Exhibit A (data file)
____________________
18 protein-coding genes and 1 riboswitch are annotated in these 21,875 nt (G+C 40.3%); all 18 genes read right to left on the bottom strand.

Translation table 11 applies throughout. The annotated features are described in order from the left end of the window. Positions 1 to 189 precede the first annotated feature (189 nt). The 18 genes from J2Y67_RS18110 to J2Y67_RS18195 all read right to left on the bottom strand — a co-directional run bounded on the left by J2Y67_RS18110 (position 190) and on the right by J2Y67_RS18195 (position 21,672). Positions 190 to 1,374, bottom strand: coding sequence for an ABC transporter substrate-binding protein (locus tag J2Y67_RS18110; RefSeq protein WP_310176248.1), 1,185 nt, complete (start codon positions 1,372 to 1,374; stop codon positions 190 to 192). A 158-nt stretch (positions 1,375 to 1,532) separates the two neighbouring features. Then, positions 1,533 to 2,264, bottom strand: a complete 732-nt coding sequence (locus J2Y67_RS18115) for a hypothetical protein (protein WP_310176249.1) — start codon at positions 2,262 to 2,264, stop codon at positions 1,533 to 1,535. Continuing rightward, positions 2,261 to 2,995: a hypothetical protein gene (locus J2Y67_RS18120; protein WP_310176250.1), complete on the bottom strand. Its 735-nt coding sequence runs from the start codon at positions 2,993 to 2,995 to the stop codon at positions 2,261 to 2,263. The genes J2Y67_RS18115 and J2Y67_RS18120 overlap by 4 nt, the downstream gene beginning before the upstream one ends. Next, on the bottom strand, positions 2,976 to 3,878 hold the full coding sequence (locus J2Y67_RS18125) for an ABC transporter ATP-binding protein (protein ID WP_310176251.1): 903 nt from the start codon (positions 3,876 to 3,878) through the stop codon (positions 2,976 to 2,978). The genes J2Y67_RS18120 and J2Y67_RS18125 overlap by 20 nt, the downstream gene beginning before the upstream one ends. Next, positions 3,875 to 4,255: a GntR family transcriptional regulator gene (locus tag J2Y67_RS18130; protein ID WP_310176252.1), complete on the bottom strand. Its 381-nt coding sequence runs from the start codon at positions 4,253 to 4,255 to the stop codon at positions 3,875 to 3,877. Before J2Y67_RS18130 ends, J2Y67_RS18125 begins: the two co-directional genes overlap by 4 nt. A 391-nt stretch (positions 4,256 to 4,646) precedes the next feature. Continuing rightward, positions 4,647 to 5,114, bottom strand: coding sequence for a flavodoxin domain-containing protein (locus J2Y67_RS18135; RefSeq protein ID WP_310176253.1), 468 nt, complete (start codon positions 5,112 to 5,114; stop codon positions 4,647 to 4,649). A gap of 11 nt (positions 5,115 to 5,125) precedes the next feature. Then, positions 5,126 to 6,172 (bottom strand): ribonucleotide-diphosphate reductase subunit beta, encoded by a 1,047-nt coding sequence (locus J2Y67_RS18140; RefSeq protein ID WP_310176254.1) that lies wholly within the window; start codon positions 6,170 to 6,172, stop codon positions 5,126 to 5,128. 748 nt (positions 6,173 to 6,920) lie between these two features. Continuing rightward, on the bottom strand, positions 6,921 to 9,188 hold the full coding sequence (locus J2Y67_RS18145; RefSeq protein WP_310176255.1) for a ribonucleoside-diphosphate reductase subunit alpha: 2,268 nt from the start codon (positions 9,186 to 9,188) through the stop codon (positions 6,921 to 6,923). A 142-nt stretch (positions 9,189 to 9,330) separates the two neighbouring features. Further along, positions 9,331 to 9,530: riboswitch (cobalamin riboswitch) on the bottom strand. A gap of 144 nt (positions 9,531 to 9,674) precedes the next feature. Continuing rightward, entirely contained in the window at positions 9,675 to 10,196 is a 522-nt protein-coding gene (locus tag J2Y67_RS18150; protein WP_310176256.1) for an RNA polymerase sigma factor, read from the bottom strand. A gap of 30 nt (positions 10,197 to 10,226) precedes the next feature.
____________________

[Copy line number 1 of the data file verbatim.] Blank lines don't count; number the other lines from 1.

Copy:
18 protein-coding genes and 1 riboswitch are annotated in these 21,875 nt (G+C 40.3%); all 18 genes read right to left on the bottom strand.